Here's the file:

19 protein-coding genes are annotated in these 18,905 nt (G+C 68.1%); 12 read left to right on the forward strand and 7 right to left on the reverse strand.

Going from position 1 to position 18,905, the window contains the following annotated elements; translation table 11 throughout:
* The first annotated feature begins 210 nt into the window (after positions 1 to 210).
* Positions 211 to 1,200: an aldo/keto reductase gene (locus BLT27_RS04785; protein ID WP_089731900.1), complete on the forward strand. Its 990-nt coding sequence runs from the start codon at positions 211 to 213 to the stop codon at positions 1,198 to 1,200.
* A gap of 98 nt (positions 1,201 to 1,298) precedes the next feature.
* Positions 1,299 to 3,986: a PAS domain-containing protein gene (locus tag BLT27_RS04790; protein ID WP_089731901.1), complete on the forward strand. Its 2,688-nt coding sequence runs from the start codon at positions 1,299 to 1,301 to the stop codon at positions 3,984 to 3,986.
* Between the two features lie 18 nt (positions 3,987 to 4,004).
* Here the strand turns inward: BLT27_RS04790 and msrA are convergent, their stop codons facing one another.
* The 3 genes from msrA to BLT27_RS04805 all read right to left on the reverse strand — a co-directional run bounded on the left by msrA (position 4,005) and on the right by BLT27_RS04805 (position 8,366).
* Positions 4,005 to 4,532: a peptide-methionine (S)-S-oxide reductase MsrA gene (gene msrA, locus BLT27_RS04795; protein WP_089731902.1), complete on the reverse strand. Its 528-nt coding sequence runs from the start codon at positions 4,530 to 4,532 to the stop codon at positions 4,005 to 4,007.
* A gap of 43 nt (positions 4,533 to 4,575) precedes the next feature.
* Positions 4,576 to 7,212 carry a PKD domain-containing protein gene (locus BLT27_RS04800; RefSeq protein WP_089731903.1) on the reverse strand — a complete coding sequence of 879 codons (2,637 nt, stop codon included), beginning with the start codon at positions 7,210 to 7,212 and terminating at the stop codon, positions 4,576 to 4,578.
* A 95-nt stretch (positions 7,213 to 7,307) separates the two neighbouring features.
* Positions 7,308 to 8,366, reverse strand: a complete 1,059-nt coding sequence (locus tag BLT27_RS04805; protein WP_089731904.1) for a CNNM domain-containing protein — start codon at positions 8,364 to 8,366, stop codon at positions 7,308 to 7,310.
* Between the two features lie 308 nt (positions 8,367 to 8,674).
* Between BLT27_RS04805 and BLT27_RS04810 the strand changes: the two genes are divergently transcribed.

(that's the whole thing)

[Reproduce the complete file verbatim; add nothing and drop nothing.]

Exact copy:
19 protein-coding genes are annotated in these 18,905 nt (G+C 68.1%); 12 read left to right on the forward strand and 7 right to left on the reverse strand.

Going from position 1 to position 18,905, the window contains the following annotated elements; translation table 11 throughout:
* The first annotated feature begins 210 nt into the window (after positions 1 to 210).
* Positions 211 to 1,200: an aldo/keto reductase gene (locus BLT27_RS04785; protein ID WP_089731900.1), complete on the forward strand. Its 990-nt coding sequence runs from the start codon at positions 211 to 213 to the stop codon at positions 1,198 to 1,200.
* A gap of 98 nt (positions 1,201 to 1,298) precedes the next feature.
* Positions 1,299 to 3,986: a PAS domain-containing protein gene (locus tag BLT27_RS04790; protein ID WP_089731901.1), complete on the forward strand. Its 2,688-nt coding sequence runs from the start codon at positions 1,299 to 1,301 to the stop codon at positions 3,984 to 3,986.
* Between the two features lie 18 nt (positions 3,987 to 4,004).
* Here the strand turns inward: BLT27_RS04790 and msrA are convergent, their stop codons facing one another.
* The 3 genes from msrA to BLT27_RS04805 all read right to left on the reverse strand — a co-directional run bounded on the left by msrA (position 4,005) and on the right by BLT27_RS04805 (position 8,366).
* Positions 4,005 to 4,532: a peptide-methionine (S)-S-oxide reductase MsrA gene (gene msrA, locus BLT27_RS04795; protein WP_089731902.1), complete on the reverse strand. Its 528-nt coding sequence runs from the start codon at positions 4,530 to 4,532 to the stop codon at positions 4,005 to 4,007.
* A gap of 43 nt (positions 4,533 to 4,575) precedes the next feature.
* Positions 4,576 to 7,212 carry a PKD domain-containing protein gene (locus BLT27_RS04800; RefSeq protein WP_089731903.1) on the reverse strand — a complete coding sequence of 879 codons (2,637 nt, stop codon included), beginning with the start codon at positions 7,210 to 7,212 and terminating at the stop codon, positions 4,576 to 4,578.
* A 95-nt stretch (positions 7,213 to 7,307) separates the two neighbouring features.
* Positions 7,308 to 8,366, reverse strand: a complete 1,059-nt coding sequence (locus tag BLT27_RS04805; protein WP_089731904.1) for a CNNM domain-containing protein — start codon at positions 8,364 to 8,366, stop codon at positions 7,308 to 7,310.
* Between the two features lie 308 nt (positions 8,367 to 8,674).
* Between BLT27_RS04805 and BLT27_RS04810 the strand changes: the two genes are divergently transcribed.